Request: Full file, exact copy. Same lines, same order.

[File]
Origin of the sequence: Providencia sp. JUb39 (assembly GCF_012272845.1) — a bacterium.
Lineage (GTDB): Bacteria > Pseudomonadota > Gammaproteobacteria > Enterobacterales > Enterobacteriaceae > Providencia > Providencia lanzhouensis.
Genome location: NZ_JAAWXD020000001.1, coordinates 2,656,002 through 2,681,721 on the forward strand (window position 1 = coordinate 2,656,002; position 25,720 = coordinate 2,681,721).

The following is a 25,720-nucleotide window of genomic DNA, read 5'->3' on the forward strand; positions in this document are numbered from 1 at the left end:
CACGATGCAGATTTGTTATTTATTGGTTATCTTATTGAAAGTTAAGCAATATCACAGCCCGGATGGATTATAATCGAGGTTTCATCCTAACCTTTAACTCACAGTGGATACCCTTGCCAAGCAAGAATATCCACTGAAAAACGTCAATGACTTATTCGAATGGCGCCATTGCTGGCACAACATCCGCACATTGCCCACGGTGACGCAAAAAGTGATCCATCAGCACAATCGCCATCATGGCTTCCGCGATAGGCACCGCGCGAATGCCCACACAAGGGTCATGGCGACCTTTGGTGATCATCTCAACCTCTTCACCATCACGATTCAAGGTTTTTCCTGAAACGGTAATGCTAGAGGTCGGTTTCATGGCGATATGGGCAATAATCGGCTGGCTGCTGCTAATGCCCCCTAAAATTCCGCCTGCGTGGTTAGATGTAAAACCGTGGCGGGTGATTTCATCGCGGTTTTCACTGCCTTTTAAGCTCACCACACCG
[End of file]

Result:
Origin of the sequence: Providencia sp. JUb39 (assembly GCF_012272845.1) — a bacterium.
Lineage (GTDB): Bacteria > Pseudomonadota > Gammaproteobacteria > Enterobacterales > Enterobacteriaceae > Providencia > Providencia lanzhouensis.
Genome location: NZ_JAAWXD020000001.1, coordinates 2,656,002 through 2,681,721 on the forward strand (window position 1 = coordinate 2,656,002; position 25,720 = coordinate 2,681,721).

The following is a 25,720-nucleotide window of genomic DNA, read 5'->3' on the forward strand; positions in this document are numbered from 1 at the left end:
CACGATGCAGATTTGTTATTTATTGGTTATCTTATTGAAAGTTAAGCAATATCACAGCCCGGATGGATTATAATCGAGGTTTCATCCTAACCTTTAACTCACAGTGGATACCCTTGCCAAGCAAGAATATCCACTGAAAAACGTCAATGACTTATTCGAATGGCGCCATTGCTGGCACAACATCCGCACATTGCCCACGGTGACGCAAAAAGTGATCCATCAGCACAATCGCCATCATGGCTTCCGCGATAGGCACCGCGCGAATGCCCACACAAGGGTCATGGCGACCTTTGGTGATCATCTCAACCTCTTCACCATCACGATTCAAGGTTTTTCCTGAAACGGTAATGCTAGAGGTCGGTTTCATGGCGATATGGGCAATAATCGGCTGGCTGCTGCTAATGCCCCCTAAAATTCCGCCTGCGTGGTTAGATGTAAAACCGTGGCGGGTGATTTCATCGCGGTTTTCACTGCCTTTTAAGCTCACCACACCG